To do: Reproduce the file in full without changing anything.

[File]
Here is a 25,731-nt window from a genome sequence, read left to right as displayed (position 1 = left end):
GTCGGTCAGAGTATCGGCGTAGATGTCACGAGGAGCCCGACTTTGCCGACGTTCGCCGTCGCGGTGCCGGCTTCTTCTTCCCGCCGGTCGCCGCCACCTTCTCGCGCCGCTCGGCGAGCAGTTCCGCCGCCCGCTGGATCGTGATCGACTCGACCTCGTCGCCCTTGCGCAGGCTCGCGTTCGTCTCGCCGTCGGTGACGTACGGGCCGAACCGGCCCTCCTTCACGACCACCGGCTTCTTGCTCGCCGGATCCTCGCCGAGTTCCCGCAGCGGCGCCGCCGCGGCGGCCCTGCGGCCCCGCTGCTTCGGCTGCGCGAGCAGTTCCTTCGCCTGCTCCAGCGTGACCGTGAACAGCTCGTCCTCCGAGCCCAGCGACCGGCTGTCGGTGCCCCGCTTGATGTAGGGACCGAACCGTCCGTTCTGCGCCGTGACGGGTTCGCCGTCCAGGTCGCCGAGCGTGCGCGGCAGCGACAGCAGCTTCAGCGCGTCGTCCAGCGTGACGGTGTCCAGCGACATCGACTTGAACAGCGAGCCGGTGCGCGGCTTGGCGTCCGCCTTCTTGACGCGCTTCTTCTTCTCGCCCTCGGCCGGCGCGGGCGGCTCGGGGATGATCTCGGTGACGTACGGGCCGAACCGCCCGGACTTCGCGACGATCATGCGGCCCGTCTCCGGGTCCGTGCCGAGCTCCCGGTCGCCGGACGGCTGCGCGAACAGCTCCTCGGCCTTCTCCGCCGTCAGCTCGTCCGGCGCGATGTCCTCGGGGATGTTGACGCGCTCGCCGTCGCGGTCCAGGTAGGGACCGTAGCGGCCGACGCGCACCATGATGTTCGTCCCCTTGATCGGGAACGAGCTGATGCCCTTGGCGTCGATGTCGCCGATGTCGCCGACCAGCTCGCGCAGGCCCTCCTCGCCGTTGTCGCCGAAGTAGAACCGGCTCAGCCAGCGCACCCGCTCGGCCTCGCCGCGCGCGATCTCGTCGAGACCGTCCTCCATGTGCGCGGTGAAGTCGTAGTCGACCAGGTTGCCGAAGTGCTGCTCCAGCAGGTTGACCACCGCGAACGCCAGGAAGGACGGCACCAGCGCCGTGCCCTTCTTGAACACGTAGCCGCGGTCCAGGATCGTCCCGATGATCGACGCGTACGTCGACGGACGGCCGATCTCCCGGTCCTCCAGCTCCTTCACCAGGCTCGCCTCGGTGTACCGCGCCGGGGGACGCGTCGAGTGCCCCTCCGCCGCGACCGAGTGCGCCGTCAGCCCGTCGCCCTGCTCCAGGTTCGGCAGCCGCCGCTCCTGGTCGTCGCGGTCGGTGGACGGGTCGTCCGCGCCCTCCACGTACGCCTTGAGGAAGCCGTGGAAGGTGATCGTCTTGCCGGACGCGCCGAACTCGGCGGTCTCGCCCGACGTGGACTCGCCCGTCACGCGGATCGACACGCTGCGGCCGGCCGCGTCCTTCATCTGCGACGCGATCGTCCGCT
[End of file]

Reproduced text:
Here is a 25,731-nt window from a genome sequence, read left to right as displayed (position 1 = left end):
GTCGGTCAGAGTATCGGCGTAGATGTCACGAGGAGCCCGACTTTGCCGACGTTCGCCGTCGCGGTGCCGGCTTCTTCTTCCCGCCGGTCGCCGCCACCTTCTCGCGCCGCTCGGCGAGCAGTTCCGCCGCCCGCTGGATCGTGATCGACTCGACCTCGTCGCCCTTGCGCAGGCTCGCGTTCGTCTCGCCGTCGGTGACGTACGGGCCGAACCGGCCCTCCTTCACGACCACCGGCTTCTTGCTCGCCGGATCCTCGCCGAGTTCCCGCAGCGGCGCCGCCGCGGCGGCCCTGCGGCCCCGCTGCTTCGGCTGCGCGAGCAGTTCCTTCGCCTGCTCCAGCGTGACCGTGAACAGCTCGTCCTCCGAGCCCAGCGACCGGCTGTCGGTGCCCCGCTTGATGTAGGGACCGAACCGTCCGTTCTGCGCCGTGACGGGTTCGCCGTCCAGGTCGCCGAGCGTGCGCGGCAGCGACAGCAGCTTCAGCGCGTCGTCCAGCGTGACGGTGTCCAGCGACATCGACTTGAACAGCGAGCCGGTGCGCGGCTTGGCGTCCGCCTTCTTGACGCGCTTCTTCTTCTCGCCCTCGGCCGGCGCGGGCGGCTCGGGGATGATCTCGGTGACGTACGGGCCGAACCGCCCGGACTTCGCGACGATCATGCGGCCCGTCTCCGGGTCCGTGCCGAGCTCCCGGTCGCCGGACGGCTGCGCGAACAGCTCCTCGGCCTTCTCCGCCGTCAGCTCGTCCGGCGCGATGTCCTCGGGGATGTTGACGCGCTCGCCGTCGCGGTCCAGGTAGGGACCGTAGCGGCCGACGCGCACCATGATGTTCGTCCCCTTGATCGGGAACGAGCTGATGCCCTTGGCGTCGATGTCGCCGATGTCGCCGACCAGCTCGCGCAGGCCCTCCTCGCCGTTGTCGCCGAAGTAGAACCGGCTCAGCCAGCGCACCCGCTCGGCCTCGCCGCGCGCGATCTCGTCGAGACCGTCCTCCATGTGCGCGGTGAAGTCGTAGTCGACCAGGTTGCCGAAGTGCTGCTCCAGCAGGTTGACCACCGCGAACGCCAGGAAGGACGGCACCAGCGCCGTGCCCTTCTTGAACACGTAGCCGCGGTCCAGGATCGTCCCGATGATCGACGCGTACGTCGACGGACGGCCGATCTCCCGGTCCTCCAGCTCCTTCACCAGGCTCGCCTCGGTGTACCGCGCCGGGGGACGCGTCGAGTGCCCCTCCGCCGCGACCGAGTGCGCCGTCAGCCCGTCGCCCTGCTCCAGGTTCGGCAGCCGCCGCTCCTGGTCGTCGCGGTCGGTGGACGGGTCGTCCGCGCCCTCCACGTACGCCTTGAGGAAGCCGTGGAAGGTGATCGTCTTGCCGGACGCGCCGAACTCGGCGGTCTCGCCCGACGTGGACTCGCCCGTCACGCGGATCGACACGCTGCGGCCGGCCGCGTCCTTCATCTGCGACGCGATCGTCCGCT